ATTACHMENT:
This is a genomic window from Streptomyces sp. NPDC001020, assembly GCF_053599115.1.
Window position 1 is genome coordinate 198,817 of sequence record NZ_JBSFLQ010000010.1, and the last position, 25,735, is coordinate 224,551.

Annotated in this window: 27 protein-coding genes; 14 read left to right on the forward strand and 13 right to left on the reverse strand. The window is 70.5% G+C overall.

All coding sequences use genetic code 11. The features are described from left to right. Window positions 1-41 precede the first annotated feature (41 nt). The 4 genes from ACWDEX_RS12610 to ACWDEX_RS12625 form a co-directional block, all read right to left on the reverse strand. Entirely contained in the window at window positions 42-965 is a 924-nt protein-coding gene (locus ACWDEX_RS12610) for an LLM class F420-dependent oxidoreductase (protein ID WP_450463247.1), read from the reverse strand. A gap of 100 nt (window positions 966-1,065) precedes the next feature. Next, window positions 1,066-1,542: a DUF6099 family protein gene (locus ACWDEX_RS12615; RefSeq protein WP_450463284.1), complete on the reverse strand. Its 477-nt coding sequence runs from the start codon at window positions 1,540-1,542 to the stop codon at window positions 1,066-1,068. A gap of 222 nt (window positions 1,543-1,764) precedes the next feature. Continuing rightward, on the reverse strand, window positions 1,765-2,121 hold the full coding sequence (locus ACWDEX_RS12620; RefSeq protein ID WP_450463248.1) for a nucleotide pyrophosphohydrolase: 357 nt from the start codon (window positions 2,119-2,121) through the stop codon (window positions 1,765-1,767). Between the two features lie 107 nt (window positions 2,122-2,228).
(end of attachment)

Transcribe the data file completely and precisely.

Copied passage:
This is a genomic window from Streptomyces sp. NPDC001020, assembly GCF_053599115.1.
Window position 1 is genome coordinate 198,817 of sequence record NZ_JBSFLQ010000010.1, and the last position, 25,735, is coordinate 224,551.

Annotated in this window: 27 protein-coding genes; 14 read left to right on the forward strand and 13 right to left on the reverse strand. The window is 70.5% G+C overall.

All coding sequences use genetic code 11. The features are described from left to right. Window positions 1-41 precede the first annotated feature (41 nt). The 4 genes from ACWDEX_RS12610 to ACWDEX_RS12625 form a co-directional block, all read right to left on the reverse strand. Entirely contained in the window at window positions 42-965 is a 924-nt protein-coding gene (locus ACWDEX_RS12610) for an LLM class F420-dependent oxidoreductase (protein ID WP_450463247.1), read from the reverse strand. A gap of 100 nt (window positions 966-1,065) precedes the next feature. Next, window positions 1,066-1,542: a DUF6099 family protein gene (locus ACWDEX_RS12615; RefSeq protein WP_450463284.1), complete on the reverse strand. Its 477-nt coding sequence runs from the start codon at window positions 1,540-1,542 to the stop codon at window positions 1,066-1,068. A gap of 222 nt (window positions 1,543-1,764) precedes the next feature. Continuing rightward, on the reverse strand, window positions 1,765-2,121 hold the full coding sequence (locus ACWDEX_RS12620; RefSeq protein ID WP_450463248.1) for a nucleotide pyrophosphohydrolase: 357 nt from the start codon (window positions 2,119-2,121) through the stop codon (window positions 1,765-1,767). Between the two features lie 107 nt (window positions 2,122-2,228).